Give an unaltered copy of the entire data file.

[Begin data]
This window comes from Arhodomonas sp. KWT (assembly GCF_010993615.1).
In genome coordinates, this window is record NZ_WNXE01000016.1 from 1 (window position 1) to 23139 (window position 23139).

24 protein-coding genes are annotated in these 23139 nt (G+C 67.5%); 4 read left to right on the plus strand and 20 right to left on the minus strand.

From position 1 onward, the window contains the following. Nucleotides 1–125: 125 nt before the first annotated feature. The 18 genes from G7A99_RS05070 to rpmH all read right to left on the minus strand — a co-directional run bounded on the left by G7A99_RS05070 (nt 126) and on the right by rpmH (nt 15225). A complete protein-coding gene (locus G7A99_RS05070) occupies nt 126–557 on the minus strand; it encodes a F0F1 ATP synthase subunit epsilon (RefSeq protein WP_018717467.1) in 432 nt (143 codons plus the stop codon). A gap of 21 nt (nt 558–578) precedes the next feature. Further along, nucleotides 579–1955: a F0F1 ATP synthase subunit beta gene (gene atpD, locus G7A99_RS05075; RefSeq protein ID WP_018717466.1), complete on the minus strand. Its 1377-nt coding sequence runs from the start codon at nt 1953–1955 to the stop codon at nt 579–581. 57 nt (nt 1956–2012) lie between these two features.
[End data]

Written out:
This window comes from Arhodomonas sp. KWT (assembly GCF_010993615.1).
In genome coordinates, this window is record NZ_WNXE01000016.1 from 1 (window position 1) to 23139 (window position 23139).

24 protein-coding genes are annotated in these 23139 nt (G+C 67.5%); 4 read left to right on the plus strand and 20 right to left on the minus strand.

From position 1 onward, the window contains the following. Nucleotides 1–125: 125 nt before the first annotated feature. The 18 genes from G7A99_RS05070 to rpmH all read right to left on the minus strand — a co-directional run bounded on the left by G7A99_RS05070 (nt 126) and on the right by rpmH (nt 15225). A complete protein-coding gene (locus G7A99_RS05070) occupies nt 126–557 on the minus strand; it encodes a F0F1 ATP synthase subunit epsilon (RefSeq protein WP_018717467.1) in 432 nt (143 codons plus the stop codon). A gap of 21 nt (nt 558–578) precedes the next feature. Further along, nucleotides 579–1955: a F0F1 ATP synthase subunit beta gene (gene atpD, locus G7A99_RS05075; RefSeq protein ID WP_018717466.1), complete on the minus strand. Its 1377-nt coding sequence runs from the start codon at nt 1953–1955 to the stop codon at nt 579–581. 57 nt (nt 1956–2012) lie between these two features.